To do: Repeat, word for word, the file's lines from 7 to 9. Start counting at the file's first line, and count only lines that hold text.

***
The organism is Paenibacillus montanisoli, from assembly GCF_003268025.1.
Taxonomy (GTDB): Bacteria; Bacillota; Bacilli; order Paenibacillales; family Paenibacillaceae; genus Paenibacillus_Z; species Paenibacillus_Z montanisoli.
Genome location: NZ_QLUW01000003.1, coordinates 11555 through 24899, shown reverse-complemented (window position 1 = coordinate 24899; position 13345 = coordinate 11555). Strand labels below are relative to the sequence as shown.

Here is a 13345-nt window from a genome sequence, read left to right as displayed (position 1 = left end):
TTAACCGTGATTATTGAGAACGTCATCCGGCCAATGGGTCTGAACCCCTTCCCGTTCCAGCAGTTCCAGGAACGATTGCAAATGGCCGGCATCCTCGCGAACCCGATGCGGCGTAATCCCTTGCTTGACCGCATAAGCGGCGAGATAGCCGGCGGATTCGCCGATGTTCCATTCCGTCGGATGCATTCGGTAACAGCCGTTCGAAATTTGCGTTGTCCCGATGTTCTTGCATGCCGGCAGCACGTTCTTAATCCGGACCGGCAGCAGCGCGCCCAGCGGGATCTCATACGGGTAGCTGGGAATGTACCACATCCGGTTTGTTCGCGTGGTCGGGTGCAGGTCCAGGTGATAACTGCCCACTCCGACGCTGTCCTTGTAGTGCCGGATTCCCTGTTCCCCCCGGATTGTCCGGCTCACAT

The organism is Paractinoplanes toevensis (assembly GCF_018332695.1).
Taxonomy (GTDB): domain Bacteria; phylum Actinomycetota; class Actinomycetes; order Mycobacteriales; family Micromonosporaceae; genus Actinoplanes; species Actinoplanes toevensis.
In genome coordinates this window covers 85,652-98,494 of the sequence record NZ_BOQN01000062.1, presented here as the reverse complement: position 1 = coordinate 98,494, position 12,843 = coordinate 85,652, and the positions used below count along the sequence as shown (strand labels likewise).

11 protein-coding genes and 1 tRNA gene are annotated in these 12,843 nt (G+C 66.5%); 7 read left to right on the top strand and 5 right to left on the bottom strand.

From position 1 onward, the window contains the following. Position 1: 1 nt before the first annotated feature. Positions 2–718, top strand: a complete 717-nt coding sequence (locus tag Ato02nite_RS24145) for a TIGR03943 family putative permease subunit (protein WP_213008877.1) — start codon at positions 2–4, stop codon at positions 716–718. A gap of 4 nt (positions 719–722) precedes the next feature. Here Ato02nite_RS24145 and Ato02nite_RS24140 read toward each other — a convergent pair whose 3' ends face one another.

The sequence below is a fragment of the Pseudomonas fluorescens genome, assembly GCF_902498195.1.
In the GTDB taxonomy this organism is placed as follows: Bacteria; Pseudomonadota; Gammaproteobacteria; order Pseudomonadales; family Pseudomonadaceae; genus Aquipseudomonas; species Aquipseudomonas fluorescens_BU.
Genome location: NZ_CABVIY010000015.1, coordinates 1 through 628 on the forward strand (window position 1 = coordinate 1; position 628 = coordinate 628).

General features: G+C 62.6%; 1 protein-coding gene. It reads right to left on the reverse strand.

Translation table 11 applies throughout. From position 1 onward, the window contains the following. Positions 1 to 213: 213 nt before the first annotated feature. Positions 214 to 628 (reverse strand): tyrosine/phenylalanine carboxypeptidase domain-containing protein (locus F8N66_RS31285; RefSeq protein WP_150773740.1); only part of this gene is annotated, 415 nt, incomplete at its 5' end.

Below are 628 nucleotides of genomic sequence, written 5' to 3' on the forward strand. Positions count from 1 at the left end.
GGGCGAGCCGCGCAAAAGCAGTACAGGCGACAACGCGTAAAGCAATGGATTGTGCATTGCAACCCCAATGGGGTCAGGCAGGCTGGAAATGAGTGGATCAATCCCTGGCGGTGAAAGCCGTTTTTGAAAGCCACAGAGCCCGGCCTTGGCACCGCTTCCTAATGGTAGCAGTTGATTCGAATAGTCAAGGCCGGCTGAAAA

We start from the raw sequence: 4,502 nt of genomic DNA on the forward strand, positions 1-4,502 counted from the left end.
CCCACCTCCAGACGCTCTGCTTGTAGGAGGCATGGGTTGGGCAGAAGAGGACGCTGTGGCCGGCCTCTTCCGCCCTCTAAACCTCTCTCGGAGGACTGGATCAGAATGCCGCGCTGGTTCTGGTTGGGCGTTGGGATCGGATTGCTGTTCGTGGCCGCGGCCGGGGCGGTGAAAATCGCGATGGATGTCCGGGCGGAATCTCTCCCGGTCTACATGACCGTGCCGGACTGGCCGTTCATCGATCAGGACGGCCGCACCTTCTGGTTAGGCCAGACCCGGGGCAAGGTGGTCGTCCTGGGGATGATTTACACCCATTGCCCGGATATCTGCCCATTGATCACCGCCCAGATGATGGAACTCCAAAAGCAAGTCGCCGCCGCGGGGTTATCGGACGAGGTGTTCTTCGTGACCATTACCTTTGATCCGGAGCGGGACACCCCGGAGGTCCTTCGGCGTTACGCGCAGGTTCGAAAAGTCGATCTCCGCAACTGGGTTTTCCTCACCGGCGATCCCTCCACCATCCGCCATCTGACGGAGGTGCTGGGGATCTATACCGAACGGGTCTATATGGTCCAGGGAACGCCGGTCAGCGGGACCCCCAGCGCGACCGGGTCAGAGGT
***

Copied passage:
Taxonomy (GTDB): domain Bacteria; phylum Actinomycetota; class Actinomycetes; order Mycobacteriales; family Micromonosporaceae; genus Actinoplanes; species Actinoplanes toevensis.
In genome coordinates this window covers 85,652-98,494 of the sequence record NZ_BOQN01000062.1, presented here as the reverse complement: position 1 = coordinate 98,494, position 12,843 = coordinate 85,652, and the positions used below count along the sequence as shown (strand labels likewise).

11 protein-coding genes and 1 tRNA gene are annotated in these 12,843 nt (G+C 66.5%); 7 read left to right on the top strand and 5 right to left on the bottom strand.